The following post was co-authored by R.B. Bernstein, Adjunct Professor of Political Science and History in the Skadden, Arps Honors Program in Legal Studies at City College of New York, Distinguished Adjunct Professor of Law at New York Law School, and author of 'The Founding Fathers Reconsidered' (2009) and 'Thomas Jefferson' (2003).
This week's decision by the U.S. Supreme Court striking down a key piece of the 1965 Voting Rights Act (VRA) could generate controversy in an empty bar. Amid all the anger and shouting, let's take a closer look at the background and context of this case and the statute at its heart. The problem with what the Court did in Shelby County v. Holder is that it missed the subtle ways in which state and local governments have used their power to regulate the vote to dilute and even suppress it.
The problem focuses on an early success of the VRA. In early 1969, VRA enforcement stood at a crossroads. As originally conceived, the Act attacked the wide range of voter exclusion strategies adopted by Southern states to deny African Americans access to the polls -- for example, (1) unfairly applied literacy and/or understanding tests requiring voters to read, understand, and interpret any section of the state constitution to the satisfaction of a white (usually hostile) election official, (2) complicated registration requirements excluding minority voters on technical grounds and (3) financial barriers such as poll taxes. One simple way to undermine the black vote was to set up polling places in areas inconvenient for blacks for instance, in distant locations or in the middle of white sections of the town or county. By 1969, those methods were all but dead, thanks to combination of court rulings and the effective use of the pre-clearance provisions of the Act's Section Five.
Being able to cast a ballot, however, was not the same thing as having an effective vote. Recognizing this subtle difference, Southern state and local election officials adopted new laws and procedures aimed not at excluding African American voters, but at diluting the impact of their vote on an election's outcome. They achieved this goal by creating racially-gerrymandered districts that either packed African American voters into one district (limiting blacks to a single electoral seat while leaving other districts with white majorities); cracked the black population into many districts; or switched to at-large elections (both of these methods submerging black votes in a wider pool of white votes). The result was that, no matter how Southern blacks voted, few or none of their candidates won an election.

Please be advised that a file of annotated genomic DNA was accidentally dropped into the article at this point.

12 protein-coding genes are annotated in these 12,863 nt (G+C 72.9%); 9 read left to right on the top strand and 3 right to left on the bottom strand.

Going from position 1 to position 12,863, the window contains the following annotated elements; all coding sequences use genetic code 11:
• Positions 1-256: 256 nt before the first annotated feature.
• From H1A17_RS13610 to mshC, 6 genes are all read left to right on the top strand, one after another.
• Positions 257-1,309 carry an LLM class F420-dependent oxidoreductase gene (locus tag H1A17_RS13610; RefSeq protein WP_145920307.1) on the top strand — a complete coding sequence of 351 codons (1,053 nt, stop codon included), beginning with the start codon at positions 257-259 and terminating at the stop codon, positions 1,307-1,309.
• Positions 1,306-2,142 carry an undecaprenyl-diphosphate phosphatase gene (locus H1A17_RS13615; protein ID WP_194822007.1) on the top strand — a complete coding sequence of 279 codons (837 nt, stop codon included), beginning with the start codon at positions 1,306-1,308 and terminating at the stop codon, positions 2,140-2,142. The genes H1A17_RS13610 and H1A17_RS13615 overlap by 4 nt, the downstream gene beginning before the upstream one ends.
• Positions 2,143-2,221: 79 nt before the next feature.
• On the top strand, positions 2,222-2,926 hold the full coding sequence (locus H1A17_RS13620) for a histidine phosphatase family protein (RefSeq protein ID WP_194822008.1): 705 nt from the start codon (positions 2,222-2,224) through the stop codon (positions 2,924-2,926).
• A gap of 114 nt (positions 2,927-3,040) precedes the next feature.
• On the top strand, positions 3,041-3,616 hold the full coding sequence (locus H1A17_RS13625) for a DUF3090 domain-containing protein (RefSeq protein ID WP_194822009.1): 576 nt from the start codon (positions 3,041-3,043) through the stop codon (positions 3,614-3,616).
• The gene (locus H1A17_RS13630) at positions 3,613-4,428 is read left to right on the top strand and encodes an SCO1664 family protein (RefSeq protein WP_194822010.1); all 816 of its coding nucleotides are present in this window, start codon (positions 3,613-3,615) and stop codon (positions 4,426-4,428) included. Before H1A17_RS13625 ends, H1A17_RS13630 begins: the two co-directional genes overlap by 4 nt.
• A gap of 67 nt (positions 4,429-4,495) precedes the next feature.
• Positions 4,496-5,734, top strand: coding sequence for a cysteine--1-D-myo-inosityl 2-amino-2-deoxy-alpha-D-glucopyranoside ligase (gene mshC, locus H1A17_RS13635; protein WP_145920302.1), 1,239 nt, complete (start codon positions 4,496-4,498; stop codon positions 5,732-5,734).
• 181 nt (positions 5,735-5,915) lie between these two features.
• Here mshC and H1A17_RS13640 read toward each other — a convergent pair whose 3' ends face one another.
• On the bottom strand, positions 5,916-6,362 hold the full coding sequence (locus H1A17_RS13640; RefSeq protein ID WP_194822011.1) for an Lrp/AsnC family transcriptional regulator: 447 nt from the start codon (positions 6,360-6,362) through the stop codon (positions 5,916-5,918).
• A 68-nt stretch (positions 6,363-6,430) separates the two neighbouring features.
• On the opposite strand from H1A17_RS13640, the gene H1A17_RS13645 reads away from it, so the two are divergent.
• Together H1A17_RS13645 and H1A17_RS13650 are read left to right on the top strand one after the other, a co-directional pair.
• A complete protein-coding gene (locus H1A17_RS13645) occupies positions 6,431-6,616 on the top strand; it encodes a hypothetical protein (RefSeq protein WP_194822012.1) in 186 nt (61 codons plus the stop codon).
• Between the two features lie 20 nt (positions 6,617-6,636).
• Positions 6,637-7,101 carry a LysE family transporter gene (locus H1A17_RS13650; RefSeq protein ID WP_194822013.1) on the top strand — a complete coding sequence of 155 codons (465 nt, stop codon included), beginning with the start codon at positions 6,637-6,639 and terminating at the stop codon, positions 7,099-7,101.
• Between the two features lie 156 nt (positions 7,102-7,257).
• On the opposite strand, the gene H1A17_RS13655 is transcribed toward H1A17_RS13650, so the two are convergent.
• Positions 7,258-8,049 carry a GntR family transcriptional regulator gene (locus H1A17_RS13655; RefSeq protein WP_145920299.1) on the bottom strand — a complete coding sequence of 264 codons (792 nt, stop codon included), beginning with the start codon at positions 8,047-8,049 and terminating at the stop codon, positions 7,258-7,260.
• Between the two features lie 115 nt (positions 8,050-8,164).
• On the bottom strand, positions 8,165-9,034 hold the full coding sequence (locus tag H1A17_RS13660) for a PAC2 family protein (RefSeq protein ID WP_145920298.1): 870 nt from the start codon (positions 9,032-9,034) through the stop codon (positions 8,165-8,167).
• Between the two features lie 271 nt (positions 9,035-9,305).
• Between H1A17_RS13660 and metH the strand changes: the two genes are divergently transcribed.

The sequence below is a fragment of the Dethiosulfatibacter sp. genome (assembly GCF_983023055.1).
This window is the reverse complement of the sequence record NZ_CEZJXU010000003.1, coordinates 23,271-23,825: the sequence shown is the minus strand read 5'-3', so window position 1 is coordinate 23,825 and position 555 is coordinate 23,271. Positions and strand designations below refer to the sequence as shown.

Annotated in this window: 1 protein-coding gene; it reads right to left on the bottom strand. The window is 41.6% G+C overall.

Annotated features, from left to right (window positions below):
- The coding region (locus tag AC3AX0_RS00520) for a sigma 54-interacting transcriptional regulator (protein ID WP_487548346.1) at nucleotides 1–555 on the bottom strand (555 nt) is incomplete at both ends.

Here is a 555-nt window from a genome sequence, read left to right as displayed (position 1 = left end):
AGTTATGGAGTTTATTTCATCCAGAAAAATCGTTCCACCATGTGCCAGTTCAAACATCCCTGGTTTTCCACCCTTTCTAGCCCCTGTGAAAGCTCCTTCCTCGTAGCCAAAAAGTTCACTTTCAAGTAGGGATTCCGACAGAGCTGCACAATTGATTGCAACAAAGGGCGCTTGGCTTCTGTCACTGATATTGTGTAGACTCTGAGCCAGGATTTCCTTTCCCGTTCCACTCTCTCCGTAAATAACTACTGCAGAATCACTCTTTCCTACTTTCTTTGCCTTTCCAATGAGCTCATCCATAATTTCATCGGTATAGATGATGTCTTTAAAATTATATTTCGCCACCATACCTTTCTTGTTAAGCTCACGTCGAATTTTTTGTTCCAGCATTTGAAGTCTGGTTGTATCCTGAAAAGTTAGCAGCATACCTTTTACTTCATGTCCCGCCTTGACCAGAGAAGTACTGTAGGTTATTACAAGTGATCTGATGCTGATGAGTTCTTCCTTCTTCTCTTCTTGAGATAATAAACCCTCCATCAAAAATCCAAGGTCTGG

Just four years after the VRA's enactment, these changed statutes left the proper scope of the Voting Rights Act open and highly debated. White Southern political leaders argued that Section Five's precertification procedures, which allowed federal officials to oversee state or local electoral changes to defend minority voters' rights to vote, did not apply to their reworking of voting procedures. They insisted that they had every right to redraw district lines or to shift to at-large elections free from federal interference. So long as they did not exclude minority voters from the polls, pre-certification did not apply to them. To support this position, Southern whites invoked the Act's legislative history, citing the testimony of former Assistant Attorney General Burke Marshall, who argued that "the bill was aimed at the problem of registration" exclusions -- that is to say, vote denial -- alone. Southern blacks and the Justice Department differed vehemently, arguing that the right to vote was equally affected by dilution of voting power as well as by an absolute prohibition on casting a ballot. They stressed the value of a meaningful vote with practical consequences for an election's outcome.
In Allen v. State Board of Elections (1969), seven of nine Justices agreed with this view, holding that vote dilution did fall within the VRA. Pointing out that vote dilution could affect the right to vote as much as a prohibition on voting would, Chief Justice Earl Warren declared for the majority: "The Voting Rights Act was aimed at the subtle, as well as ... obvious, state regulations which have the effect of denying citizens their right to vote because of their race."
Nothing has changed about this principle in the more than four decades since Allen. Yet, in his opinion for the Court in the Shelby County case, Chief Justice John Roberts ignores the more subtle forms of "state regulations which have the effect of denying [minorities] the right to vote." Roberts proclaims the Voting Rights Act a success, highlighting changes in the "racial gap in voter registration and turnout." On the surface, he has a point. Yet the subtleties of granting or limiting access to the polls matter no less in 2013 than they did in 1969. State and local limits on registration and voter turnout are not only elements of vote dilution, but can foster an atmosphere of vote denial as well. As the ongoing fight over Texas's electoral district maps show, the subtle effects of minority vote dilution remain ongoing problems. And no amount of cheerful rhetoric about progress made since 1965 will eliminate that disturbing, subtle reality.